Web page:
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The Daily Utah Chronicle

The University of Utah's Independent Student Voice

The Daily Utah Chronicle

The University of Utah's Independent Student Voice

The Daily Utah Chronicle

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Celebrating the controversial at banned books week


Banned Book Week is celebrating its 34th anniversary this year. Here at the U, the Marriott Library has hosted a Banned Book Reading for the past three years in celebration.

Fighting against the censorship and banning of books is just one of many components of the Marriott Library’s mission, and Monday’s Banned Book reading was a small part of that mission.

img_2093This year, the library had a special speaker: Dr. Katharine Coles, Professor of English at the U and a former Poet Laureate of Utah. Clearly a firm lover of books, particularly those that others might find controversial, Coles used her time to speak on the tendency of people to pat themselves on the back during Banned Book Week — looking at the books that were once banned and telling themselves, “See how far we’ve progressed? We know better now!” For Coles, this neglects some significant parts of the story. For one thing, books are still being banned — and sometimes those books weren’t banned when they first came out. In other words, the world of literature is in constant upheaval; what is controversial at one time may not be at another, but by the same token, what was perfectly acceptable in the past is always in danger of being seen as unacceptable today. She intends to focus on “things that cast us into disarray right now,” as she said.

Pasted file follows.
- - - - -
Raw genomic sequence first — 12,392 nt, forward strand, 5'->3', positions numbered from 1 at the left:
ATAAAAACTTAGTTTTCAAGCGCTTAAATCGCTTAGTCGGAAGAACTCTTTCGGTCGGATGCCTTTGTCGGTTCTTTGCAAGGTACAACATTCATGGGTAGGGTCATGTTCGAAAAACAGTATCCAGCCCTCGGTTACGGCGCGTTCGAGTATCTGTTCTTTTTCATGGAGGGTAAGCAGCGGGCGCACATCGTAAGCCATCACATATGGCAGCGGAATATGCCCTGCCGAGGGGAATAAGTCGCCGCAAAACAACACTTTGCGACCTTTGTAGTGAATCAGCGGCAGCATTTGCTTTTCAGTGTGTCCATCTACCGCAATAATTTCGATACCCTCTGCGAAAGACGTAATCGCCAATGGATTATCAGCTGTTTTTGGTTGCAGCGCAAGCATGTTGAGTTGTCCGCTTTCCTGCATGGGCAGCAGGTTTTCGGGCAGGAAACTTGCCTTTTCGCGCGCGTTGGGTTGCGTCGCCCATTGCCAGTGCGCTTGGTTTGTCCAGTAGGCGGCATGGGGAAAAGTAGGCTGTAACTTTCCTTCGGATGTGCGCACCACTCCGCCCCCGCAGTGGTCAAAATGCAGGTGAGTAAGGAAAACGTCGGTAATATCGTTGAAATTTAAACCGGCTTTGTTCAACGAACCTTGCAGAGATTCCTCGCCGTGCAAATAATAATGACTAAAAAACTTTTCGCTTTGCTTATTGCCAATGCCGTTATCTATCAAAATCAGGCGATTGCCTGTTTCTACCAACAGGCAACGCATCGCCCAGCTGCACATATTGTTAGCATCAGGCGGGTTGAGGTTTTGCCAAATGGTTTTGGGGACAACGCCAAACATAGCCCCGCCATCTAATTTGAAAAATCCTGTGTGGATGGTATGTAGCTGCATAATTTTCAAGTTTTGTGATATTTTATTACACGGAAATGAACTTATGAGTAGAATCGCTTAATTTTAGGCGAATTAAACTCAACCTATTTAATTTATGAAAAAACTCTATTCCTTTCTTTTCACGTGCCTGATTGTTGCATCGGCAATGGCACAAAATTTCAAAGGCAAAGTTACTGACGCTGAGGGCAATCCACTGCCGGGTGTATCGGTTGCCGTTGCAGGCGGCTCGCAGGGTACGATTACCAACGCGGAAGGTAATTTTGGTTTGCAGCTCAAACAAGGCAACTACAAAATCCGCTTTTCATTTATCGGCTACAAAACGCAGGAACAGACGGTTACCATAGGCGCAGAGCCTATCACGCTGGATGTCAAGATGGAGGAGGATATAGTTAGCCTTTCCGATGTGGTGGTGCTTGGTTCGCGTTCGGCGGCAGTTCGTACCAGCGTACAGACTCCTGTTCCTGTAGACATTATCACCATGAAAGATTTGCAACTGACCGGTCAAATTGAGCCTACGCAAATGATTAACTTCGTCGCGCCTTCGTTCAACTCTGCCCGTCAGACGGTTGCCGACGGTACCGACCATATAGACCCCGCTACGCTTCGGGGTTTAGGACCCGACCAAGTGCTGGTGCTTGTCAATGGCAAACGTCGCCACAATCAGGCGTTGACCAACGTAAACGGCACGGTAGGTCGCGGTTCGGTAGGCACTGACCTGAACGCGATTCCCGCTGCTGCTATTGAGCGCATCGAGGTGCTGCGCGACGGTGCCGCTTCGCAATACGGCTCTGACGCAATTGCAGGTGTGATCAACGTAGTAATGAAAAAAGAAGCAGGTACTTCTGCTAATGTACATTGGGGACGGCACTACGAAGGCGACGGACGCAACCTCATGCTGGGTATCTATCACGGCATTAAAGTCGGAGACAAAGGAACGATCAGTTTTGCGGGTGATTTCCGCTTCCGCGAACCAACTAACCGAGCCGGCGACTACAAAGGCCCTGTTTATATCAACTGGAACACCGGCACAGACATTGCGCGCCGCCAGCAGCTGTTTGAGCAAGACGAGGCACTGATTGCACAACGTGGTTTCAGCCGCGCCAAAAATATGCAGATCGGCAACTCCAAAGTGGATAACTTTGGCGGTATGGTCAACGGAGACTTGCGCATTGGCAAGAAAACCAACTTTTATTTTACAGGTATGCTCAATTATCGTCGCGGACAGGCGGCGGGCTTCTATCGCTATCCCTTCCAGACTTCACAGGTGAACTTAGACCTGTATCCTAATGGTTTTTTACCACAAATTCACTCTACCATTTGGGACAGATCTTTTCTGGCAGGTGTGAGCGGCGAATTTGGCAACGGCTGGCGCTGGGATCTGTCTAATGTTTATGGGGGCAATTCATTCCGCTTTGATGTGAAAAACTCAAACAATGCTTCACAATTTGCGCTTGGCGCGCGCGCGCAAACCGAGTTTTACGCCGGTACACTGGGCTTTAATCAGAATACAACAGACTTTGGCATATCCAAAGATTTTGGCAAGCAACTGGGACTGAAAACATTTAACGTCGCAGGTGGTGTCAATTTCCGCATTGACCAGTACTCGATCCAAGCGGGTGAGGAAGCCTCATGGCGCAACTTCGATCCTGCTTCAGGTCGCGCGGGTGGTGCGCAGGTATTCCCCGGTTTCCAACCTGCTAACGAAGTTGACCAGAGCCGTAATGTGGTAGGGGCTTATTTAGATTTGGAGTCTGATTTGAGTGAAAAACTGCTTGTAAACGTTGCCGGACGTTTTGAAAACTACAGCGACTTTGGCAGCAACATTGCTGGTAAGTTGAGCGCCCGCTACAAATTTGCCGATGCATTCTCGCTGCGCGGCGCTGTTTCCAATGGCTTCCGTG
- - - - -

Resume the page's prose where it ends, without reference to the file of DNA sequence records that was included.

Her reading, like many shared during the two hours of open mic time presented by the library in celebration of the controversial, was full of expletives and comments on sexuality. Multiple passers-by during the event found themselves turning in the direction of the shaded area where readers were standing, caught by the sound of words usually deemed inappropriate booming loudly across library plaza.

img_2091Other books that were read include Ah Pook is Here!, by William Burroughs, The Awakening, by Kate Chopin, and Catcher in the Rye, by Ray Bradbury. There were plenty more as well, and a cart stood to the side of the readers’ podium filled with additional options of previously banned books, including the illustrated children’s book And Tango Makes Three, by Justin Richardson, Peter Parnell and Henry Cole.

Censorship has existed as long as there have been materials to censor. The practice has not stopped, even in today’s “enlightened” age. There are a few ways to combat it, though, as was mentioned at Monday’s event, and they include: a purposeful awareness of world events, subscription to various library publications, joining groups such as Freedom to Read and the National Coalition Against Censorship, and generally supporting libraries by joining library friendship groups.

Use this week to read up on your favorite banned books. The list is a long one, far longer than it should be. Or you can read Robert Doyle’s Banned Books: Challenging Our Freedom to Read, which explains censorship and provides statistics on the censorship that has gone on in the past.

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